How to Install Netdata with Nginx on Alma Linux 8

Netdata is a free, open-source, and real-time server monitoring tool that visualize and monitor real-time data like CPU usage, RAM usage, Load, SWAP usage, Bandwidth usage, Disk usage, etc. It helps the system administrator to get an overview of what is happening and what has just happened in your system or application. It can be installed on any physical servers, Virtual Machines, containers, and IoT devices. It provides an interactive web interface to see your server metrics with support for various data stores for persistent storage.

In this tutorial, we will show you how to install the Netdata monitoring tool on Alma Linux 8.

Prerequisites

  • A server running Alma Linux 8.
  • A valid domain name pointed with your server IP.
  • A root password is configured on the server.

Install Required Dependency

First, you will need to install the EPEL repo and other dependencies required for installing Netdata. You can install all of them by running the following command:

dnf install epel-release -y
dnf install git libuuid-devel autoconf automake pkgconfig zlib-devel curl findutils libmnl gcc make -y

Once all the packages are installed, you can proceed to the next step.

Install Netdata

By default, Netdata is not included in the Alma Linux default repo. So you will need to install it from the source.

First, download the latest version of Netdata from the Git repository using the following command:

git clone --recurse-submodules https://github.com/netdata/netdata.git --depth=100

Once the download is completed, change the directory to netdata and install all required dependencies using the following command:

cd netdata
./packaging/installer/install-required-packages.sh --non-interactive --dont-wait netdata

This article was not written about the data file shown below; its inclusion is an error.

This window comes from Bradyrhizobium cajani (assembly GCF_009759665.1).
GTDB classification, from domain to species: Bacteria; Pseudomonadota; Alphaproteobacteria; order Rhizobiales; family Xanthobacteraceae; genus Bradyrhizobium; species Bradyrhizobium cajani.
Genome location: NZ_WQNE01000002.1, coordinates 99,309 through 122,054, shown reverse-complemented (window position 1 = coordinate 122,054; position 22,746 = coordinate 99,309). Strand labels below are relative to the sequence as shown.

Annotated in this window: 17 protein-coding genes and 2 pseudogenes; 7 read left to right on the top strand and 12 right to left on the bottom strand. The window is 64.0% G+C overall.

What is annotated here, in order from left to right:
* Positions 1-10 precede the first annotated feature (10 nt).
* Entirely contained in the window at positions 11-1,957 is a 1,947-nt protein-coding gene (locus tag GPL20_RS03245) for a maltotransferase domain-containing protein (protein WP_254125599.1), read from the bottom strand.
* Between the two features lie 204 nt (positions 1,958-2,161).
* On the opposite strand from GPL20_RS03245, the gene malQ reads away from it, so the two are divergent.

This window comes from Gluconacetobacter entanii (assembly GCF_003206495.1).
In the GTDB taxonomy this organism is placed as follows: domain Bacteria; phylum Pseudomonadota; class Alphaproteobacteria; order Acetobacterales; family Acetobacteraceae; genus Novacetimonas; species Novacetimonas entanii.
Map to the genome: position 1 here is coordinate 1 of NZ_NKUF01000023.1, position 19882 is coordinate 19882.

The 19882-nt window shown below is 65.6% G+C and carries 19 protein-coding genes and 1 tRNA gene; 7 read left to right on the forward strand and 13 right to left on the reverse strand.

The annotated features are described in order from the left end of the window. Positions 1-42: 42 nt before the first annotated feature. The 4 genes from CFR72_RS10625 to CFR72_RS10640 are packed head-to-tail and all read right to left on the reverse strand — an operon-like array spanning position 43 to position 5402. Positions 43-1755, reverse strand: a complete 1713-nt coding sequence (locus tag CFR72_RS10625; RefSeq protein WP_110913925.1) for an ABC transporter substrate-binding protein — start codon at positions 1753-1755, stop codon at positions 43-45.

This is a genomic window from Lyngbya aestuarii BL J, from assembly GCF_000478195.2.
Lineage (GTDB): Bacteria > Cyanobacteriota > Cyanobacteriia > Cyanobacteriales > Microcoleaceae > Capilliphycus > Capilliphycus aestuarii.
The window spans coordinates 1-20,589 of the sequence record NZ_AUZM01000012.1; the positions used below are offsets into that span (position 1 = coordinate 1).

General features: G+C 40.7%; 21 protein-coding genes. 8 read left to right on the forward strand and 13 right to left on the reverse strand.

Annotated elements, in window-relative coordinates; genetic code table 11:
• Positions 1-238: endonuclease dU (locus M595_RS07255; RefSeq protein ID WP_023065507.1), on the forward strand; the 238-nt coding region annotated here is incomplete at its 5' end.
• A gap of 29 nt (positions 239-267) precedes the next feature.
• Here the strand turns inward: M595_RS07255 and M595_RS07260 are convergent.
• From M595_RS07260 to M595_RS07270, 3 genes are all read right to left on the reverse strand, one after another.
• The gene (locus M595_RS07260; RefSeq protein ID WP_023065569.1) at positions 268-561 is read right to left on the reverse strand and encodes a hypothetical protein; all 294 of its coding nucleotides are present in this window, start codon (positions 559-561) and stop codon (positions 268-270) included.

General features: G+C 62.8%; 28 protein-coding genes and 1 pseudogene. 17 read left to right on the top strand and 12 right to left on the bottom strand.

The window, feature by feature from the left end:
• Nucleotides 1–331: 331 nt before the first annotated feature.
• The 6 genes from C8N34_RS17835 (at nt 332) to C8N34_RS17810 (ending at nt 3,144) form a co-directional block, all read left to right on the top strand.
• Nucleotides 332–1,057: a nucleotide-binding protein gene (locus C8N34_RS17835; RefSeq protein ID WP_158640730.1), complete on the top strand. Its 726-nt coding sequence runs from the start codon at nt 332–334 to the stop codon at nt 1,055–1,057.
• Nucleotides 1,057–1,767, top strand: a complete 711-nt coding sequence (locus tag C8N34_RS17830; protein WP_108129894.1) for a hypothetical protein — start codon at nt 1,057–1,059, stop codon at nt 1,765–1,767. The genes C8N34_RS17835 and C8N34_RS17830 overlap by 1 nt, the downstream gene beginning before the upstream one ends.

Next, install other packages with the following command:

dnf --enablerepo=powertools install libuv-devel

Next, run the Netdata installation script to start the installation.

./netdata-installer.sh

You will get the following output:

 --- real-time performance monitoring, done right! --- 

  You are about to build and install netdata to your system.

  The build process will use /tmp for
  any temporary files. You can override this by setting $TMPDIR to a
  writable directory where you can execute files.

  It will be installed at these locations:

   - the daemon     at /usr/sbin/netdata
   - config files   in /etc/netdata
   - web files      in /usr/share/netdata
   - plugins        in /usr/libexec/netdata
   - cache files    in /var/cache/netdata
   - db files       in /var/lib/netdata
   - log files      in /var/log/netdata
   - pid file       at /var/run/netdata.pid
   - logrotate file at /etc/logrotate.d/netdata

  This installer allows you to change the installation path.
  Press Control-C and run the same command with --help for help.


  NOTE:
  Anonymous usage stats will be collected and sent to Netdata.
  To opt-out, pass --disable-telemetry option to the installer or export
  the environment variable DISABLE_TELEMETRY to a non-zero or non-empty value
  (e.g: export DISABLE_TELEMETRY=1).

Press ENTER to build and install netdata to your system >                                                                   

Press the Enter key to install Netdata to your system. Once the Netdata is installed, you will get the following output:

Setting netdata.tarball.checksum to 'new_installation'

 --- We are done! --- 

  ^